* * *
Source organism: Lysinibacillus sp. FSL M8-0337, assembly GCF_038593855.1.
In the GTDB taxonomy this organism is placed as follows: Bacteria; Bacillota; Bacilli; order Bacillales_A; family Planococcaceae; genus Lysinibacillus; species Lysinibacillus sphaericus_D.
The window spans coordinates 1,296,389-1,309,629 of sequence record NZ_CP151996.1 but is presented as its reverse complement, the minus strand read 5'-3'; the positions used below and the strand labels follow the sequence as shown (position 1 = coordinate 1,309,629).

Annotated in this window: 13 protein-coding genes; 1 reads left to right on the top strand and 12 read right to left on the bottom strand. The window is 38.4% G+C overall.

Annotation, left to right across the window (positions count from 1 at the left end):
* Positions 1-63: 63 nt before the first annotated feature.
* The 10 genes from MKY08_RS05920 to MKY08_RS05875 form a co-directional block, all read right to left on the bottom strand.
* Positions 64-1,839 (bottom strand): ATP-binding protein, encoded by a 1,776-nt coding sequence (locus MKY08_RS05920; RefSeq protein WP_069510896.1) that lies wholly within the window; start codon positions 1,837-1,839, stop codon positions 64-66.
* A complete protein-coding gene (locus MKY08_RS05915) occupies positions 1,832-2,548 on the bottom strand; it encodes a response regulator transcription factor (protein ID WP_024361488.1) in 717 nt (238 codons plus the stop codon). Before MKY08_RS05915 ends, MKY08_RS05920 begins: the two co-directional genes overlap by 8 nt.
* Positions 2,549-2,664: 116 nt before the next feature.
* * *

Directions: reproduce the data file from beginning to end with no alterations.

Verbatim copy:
Source organism: Lysinibacillus sp. FSL M8-0337, assembly GCF_038593855.1.
In the GTDB taxonomy this organism is placed as follows: Bacteria; Bacillota; Bacilli; order Bacillales_A; family Planococcaceae; genus Lysinibacillus; species Lysinibacillus sphaericus_D.
The window spans coordinates 1,296,389-1,309,629 of sequence record NZ_CP151996.1 but is presented as its reverse complement, the minus strand read 5'-3'; the positions used below and the strand labels follow the sequence as shown (position 1 = coordinate 1,309,629).

Annotated in this window: 13 protein-coding genes; 1 reads left to right on the top strand and 12 read right to left on the bottom strand. The window is 38.4% G+C overall.

Annotation, left to right across the window (positions count from 1 at the left end):
* Positions 1-63: 63 nt before the first annotated feature.
* The 10 genes from MKY08_RS05920 to MKY08_RS05875 form a co-directional block, all read right to left on the bottom strand.
* Positions 64-1,839 (bottom strand): ATP-binding protein, encoded by a 1,776-nt coding sequence (locus MKY08_RS05920; RefSeq protein WP_069510896.1) that lies wholly within the window; start codon positions 1,837-1,839, stop codon positions 64-66.
* A complete protein-coding gene (locus MKY08_RS05915) occupies positions 1,832-2,548 on the bottom strand; it encodes a response regulator transcription factor (protein ID WP_024361488.1) in 717 nt (238 codons plus the stop codon). Before MKY08_RS05915 ends, MKY08_RS05920 begins: the two co-directional genes overlap by 8 nt.
* Positions 2,549-2,664: 116 nt before the next feature.